Have you ever read the story of Rumpelstiltskin? You know the one where under threat of death a young woman is forced to seek help to turn something fairly common like straw is into gold.
In effect the story makes reference to the practice of alchemy (spinning straw into gold), and this got me wondering, sometimes as finance professionals we can also be alchemists because we can also create value for our stakeholders by turning fairly disparate bits of data into leading edge insights that help them make better decisions.
I touched on the idea of Finance as Alchemists in a prior article however I never really went too deeply into what this looks like or how we really go about practicing alchemy.
Alchemy is not a new idea, it’s been part of myth and legend where practitioners of the art try to turn less desirable substances into more valuable ones, like turning metals like lead into gold.
Alchemists believed that gold was a spiritually perfect metal, while lead was immature and flawed.
Similarly in Finance we’ve access to many different data sources, financial and non-financial, not just internally within our organisations but also externally as we go further into this era of big data. We’ve also got access to many interested stakeholders and decision-makers ready and waiting for us to help turn all these raw materials / data, into gold, in effect, leading edge insights that will enable them to create more value. So how can we become Finance Alchemists?
The 3 ingredients
Performing Alchemy on the numbers requires finding the intersection of three ingredients, namely:
- Something that others perceive as valuable,
- That you can sustainably perform,
- At a reasonable cost/benefit.
When it comes to finding the intersection of value, sustainability and cost/benefit, it’s best not to look at the extremes. When it’s going to be difficult to do sustainably then it is unlikely it is going to be cost effective (e.g. continually reporting the numbers out as opposed to finding time to invest into analysing and modelling them). Likewise what might appear to be of the highest value to decision makers might not actually be all that fun or cost effective to sustainably deliver.
So alchemy is really more an art form to blend these ingredients until you find where they meet and produce the best value creation results.
So the first hurdle to overcome is to find a problem or an unmet want that’s not being solved as well as it could be. I share how to do this using the stakeholder analysis template (and accompanying practical video) but ultimately you need to begin by coming out from behind your desk and/or get on the phone to connect with stakeholders and listen to their haves & wants.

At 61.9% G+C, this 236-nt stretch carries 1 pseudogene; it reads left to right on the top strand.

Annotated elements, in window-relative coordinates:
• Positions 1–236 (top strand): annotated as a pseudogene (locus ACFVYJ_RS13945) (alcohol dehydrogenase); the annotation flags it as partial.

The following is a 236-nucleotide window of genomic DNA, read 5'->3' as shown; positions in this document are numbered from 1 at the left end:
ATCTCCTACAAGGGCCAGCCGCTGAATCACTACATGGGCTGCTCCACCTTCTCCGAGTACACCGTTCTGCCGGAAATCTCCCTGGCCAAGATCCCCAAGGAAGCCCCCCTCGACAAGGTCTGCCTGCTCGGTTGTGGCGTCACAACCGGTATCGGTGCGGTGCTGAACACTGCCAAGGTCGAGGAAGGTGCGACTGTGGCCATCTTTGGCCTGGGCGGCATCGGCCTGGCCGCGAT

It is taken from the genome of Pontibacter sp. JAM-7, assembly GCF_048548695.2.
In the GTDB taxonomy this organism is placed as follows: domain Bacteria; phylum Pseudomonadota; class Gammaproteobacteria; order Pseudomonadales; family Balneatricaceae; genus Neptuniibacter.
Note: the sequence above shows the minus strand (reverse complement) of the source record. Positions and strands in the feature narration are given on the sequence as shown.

The classic error to avoid
Be careful not to make the classic error of assuming just because you think something would be useful that decision makers would similarly find it valuable. You could avoid putting enormous efforts into creating all the data connections and gathering all the data sources that would form the basis of your analytics by selling the concept of your solution to decision makers beforehand. If they’re willing to support your initiative whether it is to provide you assistance with resources such as staff or funding to deliver better decision support, or even improve controls & compliance, then you’ve probably hit on something of value and you can proceed to develop your solution that closes the have/want gap you’ve discovered.
And this is why we bring on guest mentors to our Strength in the Numbers Show, to share with you their stories and hard won lessons, and how they have practically figured out how to perform alchemy on the numbers, create new approaches or improve existing ones to contribute even more value for the decision makers in their organisations. And ultimately they help you learn how to leverage your strengths in the numbers faster so you can have a more fun, rewarding and successful career as a finance professional.
So are there any other approaches to finance alchemy you would recommend? Or how do you know you’re combining the right ingredients in the right way to create value?
The author Andrew Codd is the producer of the Strength in the Numbers Podcast which interviews real finance practitioners to break down their hard won lessons and deconstruct their practical methods that work on the job and which you won’t typically find in textbooks or exams so that we create more influential finance professionals worldwide who solve meaningful problems for their organisations and in return have fun, rewarding and successful careers in finance.